In the days leading up to Ohio State's Oct. 27 meeting with Penn State, I was chatting with a Big Ten coach about the success of both schools in their NCAA sanction-laden seasons. Heading into the contest, the Buckeyes were 8-0, and the Nittany Lions had won five straight after starting the year 0-2.
"You shouldn't be surprised," the coach said. "No one should. Yes, Urban (Meyer) and Bill (O'Brien) took over messes. But there was certainly no lack of talent or resources in those programs. Never will be. They were just rudderless. The table is always set at places like those two, you just have to have the right cook in the kitchen."
The coach went on to echo a thought I have heard repeatedly from those in the coaching profession: Just as there are jobs you should always say yes to -- no matter the circumstances -- there are also jobs you should always turn down.
"Sometimes you just want a head coaching job so bad you'll take anything," the late Bill Stewart said during a conversation we had about the career assistant's decision to take over at Virginia Military Institute. "But even if a school has a great brand name or a great conference affiliation, they are still ships that are never going to stay afloat. The Titanic was impressive to look at, but it was destined to sink."
So of the jobs that are open or might become open, which programs appear the most ready-made for a hero-making turnaround? I surveyed (and informally polled) coaches and athletic directors from around the country to find out.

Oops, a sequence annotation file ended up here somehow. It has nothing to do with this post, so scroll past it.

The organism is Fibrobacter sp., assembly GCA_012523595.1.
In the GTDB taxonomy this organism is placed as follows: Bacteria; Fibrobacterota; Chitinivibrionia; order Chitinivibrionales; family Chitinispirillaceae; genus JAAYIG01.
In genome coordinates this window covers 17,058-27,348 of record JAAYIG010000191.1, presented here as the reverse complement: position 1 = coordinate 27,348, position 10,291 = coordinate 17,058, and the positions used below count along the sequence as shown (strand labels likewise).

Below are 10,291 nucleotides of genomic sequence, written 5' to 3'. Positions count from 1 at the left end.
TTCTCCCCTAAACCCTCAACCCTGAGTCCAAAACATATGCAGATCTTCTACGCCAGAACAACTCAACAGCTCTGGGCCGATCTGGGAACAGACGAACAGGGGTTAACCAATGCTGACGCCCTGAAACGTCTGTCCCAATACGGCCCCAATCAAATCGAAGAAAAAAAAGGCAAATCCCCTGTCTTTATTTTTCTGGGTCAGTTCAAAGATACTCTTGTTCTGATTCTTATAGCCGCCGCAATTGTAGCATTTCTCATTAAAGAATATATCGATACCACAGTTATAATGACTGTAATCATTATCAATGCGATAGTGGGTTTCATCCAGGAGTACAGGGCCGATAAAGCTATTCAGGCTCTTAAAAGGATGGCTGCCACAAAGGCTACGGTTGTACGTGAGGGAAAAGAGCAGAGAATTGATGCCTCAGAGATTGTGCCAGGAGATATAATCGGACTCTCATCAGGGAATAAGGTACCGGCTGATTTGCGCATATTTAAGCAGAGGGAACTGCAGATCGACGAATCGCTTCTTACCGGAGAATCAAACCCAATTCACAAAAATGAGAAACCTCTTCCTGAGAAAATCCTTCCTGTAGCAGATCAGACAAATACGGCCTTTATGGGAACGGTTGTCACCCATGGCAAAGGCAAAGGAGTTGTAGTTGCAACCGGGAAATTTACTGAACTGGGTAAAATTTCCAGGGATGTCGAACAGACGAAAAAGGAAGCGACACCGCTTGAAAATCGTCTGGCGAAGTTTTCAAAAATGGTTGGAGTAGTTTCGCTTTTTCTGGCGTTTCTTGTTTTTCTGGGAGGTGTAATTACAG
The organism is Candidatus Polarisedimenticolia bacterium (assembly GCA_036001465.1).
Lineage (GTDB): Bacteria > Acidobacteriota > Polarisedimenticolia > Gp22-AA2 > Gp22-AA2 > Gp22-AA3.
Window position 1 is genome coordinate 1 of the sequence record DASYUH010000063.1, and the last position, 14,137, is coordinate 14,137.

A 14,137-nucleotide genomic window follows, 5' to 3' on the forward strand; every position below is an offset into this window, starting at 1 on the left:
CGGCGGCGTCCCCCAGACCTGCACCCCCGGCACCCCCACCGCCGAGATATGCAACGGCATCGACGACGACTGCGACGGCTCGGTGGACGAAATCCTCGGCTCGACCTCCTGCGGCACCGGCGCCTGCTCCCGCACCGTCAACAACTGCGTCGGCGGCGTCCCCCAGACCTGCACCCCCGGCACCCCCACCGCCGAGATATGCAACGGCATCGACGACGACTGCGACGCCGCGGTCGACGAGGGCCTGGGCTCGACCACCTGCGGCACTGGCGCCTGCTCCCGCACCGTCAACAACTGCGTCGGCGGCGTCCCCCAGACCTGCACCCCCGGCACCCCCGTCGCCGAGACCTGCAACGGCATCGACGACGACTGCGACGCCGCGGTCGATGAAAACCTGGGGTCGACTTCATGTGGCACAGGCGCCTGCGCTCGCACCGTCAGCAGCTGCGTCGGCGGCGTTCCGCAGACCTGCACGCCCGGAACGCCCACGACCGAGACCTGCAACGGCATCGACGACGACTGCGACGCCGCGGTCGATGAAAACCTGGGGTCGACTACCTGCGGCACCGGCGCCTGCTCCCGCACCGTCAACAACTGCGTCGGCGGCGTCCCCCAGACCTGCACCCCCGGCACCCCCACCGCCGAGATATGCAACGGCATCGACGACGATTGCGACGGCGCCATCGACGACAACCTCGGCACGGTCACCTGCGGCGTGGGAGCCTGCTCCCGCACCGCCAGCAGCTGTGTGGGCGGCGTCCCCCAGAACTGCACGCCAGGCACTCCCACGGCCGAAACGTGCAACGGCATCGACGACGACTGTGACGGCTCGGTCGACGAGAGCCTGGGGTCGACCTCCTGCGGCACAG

Here's our ranking of the top five college football reconstruction projects that aren't as bad as they appear to be.
Current coach: Jeff Tedford | Current record: 3-7
Patience with Tedford, in his 11th year, seems to have officially run out after a 49-27 trouncing by Utah, which had been winless in Pac-12 play, and an uninspired 21-13 loss to Washington, a game played in front of the smallest home crowd of the season. It will get no better in Cal's home finale this weekend when the No. 3 Oregon Ducks come to town.
Cal has won a share of a conference title only twice since 1958, the same season it made the last of its eight Rose Bowl appearances. But it has been to eight bowl games in the past decade and has a decent baseline of talent. But its biggest attraction for a new coach is the stadium the Bears suddenly can't win in, a $321 million renovation -- and earthquake-proofing -- of 90-year-old Memorial Stadium.